Habits originate from our thoughts. No thought is self-sustaining in the mind – it must be nurtured, fed and kept alive. Our thoughts cause our behaviour. Therefore, if you wish to change your actions, you must begin by changing our thoughts and keep repeating your positive thought patterns.
The Benefits of Repetition
When we explore the nature of creativity, the importance of repetition is clear.
- Repetition helps you to discover your personal rhythms and know them more intimately. This knowledge saves you time, maximizes your energy and creativity.
- Repetition enhances creativity, increases capacity, and helps develop effective working patterns that result in higher efficiency.
- No matter what the goal is – a work project, weight loss, addiction interruption, a portfolio, a marketing plan, etc; repetition plays a pivotal role from the creative process through to completion.
Repetition is key because it deepens our learning on two levels. On the conscious level, repetition increases our mastery in using the new knowledge and tools we’ve learned. Increased mastery makes the new tasks more automatic, therefore conserving more energy.
Repetition can be likened to a lubricant for the creative process, easing the way for new learning to sink in. Have you noticed how when you learn a new task related to your creative project but do not repeat it, the learning begins to fall away? When finally returning to the task, part of your time must be invested in re-learning what you’ve forgotten. If one of your goals is to maximize your creative growth, mastery through repetition is very essential.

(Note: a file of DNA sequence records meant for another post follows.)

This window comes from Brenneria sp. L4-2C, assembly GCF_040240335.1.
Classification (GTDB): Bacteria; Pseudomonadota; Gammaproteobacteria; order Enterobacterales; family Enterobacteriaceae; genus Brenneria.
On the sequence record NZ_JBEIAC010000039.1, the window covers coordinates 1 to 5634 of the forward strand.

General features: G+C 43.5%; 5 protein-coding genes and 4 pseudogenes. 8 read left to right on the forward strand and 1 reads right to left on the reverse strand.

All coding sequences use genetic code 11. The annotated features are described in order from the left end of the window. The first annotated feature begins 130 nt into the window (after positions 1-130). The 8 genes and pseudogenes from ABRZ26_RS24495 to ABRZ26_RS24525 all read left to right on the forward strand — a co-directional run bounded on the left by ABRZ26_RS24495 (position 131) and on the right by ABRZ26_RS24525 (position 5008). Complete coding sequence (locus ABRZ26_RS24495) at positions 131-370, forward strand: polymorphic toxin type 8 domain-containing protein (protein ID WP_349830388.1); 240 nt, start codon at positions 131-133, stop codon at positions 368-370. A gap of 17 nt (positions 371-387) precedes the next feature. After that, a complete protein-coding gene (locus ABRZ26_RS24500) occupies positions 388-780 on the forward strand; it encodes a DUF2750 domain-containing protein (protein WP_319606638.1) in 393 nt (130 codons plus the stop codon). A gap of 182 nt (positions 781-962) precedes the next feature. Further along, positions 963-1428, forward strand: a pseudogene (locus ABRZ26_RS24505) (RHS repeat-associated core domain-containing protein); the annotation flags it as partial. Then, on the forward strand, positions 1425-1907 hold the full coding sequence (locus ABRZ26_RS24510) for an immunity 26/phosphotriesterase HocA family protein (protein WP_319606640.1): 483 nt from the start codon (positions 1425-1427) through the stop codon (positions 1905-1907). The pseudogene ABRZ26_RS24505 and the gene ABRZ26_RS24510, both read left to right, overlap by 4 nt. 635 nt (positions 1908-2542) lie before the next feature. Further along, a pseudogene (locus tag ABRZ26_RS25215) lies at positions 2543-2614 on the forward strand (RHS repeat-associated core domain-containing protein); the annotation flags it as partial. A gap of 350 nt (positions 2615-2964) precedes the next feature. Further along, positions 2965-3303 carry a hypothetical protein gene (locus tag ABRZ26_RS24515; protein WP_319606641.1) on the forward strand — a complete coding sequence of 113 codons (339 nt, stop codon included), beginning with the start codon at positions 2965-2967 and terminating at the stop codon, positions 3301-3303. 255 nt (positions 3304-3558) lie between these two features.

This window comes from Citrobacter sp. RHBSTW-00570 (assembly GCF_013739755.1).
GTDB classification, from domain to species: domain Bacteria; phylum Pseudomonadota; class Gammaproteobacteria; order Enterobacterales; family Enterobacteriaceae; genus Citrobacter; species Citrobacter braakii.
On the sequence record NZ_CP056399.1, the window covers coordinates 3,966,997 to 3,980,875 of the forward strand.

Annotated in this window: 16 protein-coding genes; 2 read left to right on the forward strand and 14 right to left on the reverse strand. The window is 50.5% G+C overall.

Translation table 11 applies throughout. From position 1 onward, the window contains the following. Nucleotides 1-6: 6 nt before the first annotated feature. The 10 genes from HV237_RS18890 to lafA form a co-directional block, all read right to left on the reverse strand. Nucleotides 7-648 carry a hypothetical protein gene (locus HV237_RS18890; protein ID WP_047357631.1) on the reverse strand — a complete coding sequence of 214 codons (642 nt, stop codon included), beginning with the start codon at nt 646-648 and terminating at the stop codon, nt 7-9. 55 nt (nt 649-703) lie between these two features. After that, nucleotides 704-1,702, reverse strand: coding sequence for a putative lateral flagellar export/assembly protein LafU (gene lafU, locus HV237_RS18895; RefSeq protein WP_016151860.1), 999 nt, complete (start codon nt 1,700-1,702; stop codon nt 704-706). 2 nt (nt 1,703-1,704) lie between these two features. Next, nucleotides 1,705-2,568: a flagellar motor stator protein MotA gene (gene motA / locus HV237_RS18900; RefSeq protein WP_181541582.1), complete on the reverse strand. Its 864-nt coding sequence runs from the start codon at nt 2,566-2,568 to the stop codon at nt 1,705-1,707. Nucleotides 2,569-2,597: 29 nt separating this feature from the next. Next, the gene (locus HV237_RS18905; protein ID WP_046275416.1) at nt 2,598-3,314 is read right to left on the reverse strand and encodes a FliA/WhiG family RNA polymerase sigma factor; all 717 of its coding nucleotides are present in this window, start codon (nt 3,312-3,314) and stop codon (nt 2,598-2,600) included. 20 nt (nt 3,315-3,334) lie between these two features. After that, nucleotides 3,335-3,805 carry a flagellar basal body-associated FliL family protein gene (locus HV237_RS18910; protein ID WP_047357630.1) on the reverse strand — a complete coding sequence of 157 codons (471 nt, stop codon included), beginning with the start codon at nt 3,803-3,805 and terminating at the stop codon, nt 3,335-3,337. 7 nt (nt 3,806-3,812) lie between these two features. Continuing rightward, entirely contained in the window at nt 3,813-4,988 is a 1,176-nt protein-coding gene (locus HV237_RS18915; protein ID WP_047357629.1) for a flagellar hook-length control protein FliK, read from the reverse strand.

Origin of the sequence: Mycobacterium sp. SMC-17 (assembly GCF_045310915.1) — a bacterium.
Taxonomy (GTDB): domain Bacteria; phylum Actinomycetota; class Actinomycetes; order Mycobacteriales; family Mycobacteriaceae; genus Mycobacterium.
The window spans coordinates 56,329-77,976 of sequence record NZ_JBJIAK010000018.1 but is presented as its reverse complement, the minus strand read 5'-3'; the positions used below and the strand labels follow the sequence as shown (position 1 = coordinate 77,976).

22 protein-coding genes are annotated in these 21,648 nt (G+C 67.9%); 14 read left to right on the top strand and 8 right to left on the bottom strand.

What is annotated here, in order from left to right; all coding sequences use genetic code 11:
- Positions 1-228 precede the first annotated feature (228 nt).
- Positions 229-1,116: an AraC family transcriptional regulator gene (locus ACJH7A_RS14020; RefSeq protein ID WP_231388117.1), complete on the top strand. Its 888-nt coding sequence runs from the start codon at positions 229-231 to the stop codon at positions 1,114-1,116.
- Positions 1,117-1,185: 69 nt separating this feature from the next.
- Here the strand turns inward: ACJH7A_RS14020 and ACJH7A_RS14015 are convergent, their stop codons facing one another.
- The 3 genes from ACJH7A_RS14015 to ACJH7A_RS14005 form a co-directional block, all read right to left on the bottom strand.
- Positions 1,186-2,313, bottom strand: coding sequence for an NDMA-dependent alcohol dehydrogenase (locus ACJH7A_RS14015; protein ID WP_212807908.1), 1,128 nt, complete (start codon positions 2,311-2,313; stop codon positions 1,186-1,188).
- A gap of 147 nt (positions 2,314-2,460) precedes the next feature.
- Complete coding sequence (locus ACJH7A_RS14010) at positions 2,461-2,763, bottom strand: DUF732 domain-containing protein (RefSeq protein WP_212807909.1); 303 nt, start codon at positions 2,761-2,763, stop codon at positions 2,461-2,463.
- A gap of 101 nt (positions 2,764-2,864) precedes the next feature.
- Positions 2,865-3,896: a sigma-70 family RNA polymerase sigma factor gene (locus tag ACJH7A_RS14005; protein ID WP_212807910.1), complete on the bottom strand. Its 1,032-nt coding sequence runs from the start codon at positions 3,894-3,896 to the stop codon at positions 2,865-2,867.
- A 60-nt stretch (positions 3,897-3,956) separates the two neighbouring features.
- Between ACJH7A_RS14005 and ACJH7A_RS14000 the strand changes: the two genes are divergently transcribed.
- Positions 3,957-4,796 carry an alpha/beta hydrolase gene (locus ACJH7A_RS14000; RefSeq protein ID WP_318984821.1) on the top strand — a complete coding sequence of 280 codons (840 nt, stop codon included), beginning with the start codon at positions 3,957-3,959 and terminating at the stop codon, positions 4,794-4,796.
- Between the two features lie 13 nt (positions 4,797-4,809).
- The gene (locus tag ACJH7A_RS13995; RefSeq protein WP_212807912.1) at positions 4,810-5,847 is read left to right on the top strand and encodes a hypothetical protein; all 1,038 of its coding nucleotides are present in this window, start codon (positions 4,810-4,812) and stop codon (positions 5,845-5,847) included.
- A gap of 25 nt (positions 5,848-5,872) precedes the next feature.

With enough repetition, the learning on the conscious level deepens to internalize on the unconscious level. Our capacity expands to include instinct and intuition that guide us into more efficient choices and beautiful outcomes. Somewhat mysteriously, the unconscious energies become interwoven with the conscious ones, directing us toward our primary and secondary goals more efficiently.
If you’re like most people, you’ve experienced those times in the creative process when energy seems to build exponentially and the project seems to take on “a life of its own.” This experience is a result of fusion between the conscious and unconscious operations of your mind.
New tasks bring tension by nature because they are unfamiliar. Repetition helps us to grow comfortable with what, at first, feels uncomfortable. This discomfort is a very essential ingredient in creative growth. It should not be avoided, as many people do, but rather wholly embraced. With repetition, discomfort gives way to more and more comfort. At this point, growth demands that we stretch again, to learn another new task. This brings discomfort again, but further repetition gives way to comfort again, and so on.
As we use repetition properly, each action builds more momentum on both the conscious and unconscious levels. We begin to experience less trial and error and a more efficient use of time. This is how goals are achieved and big successes are born!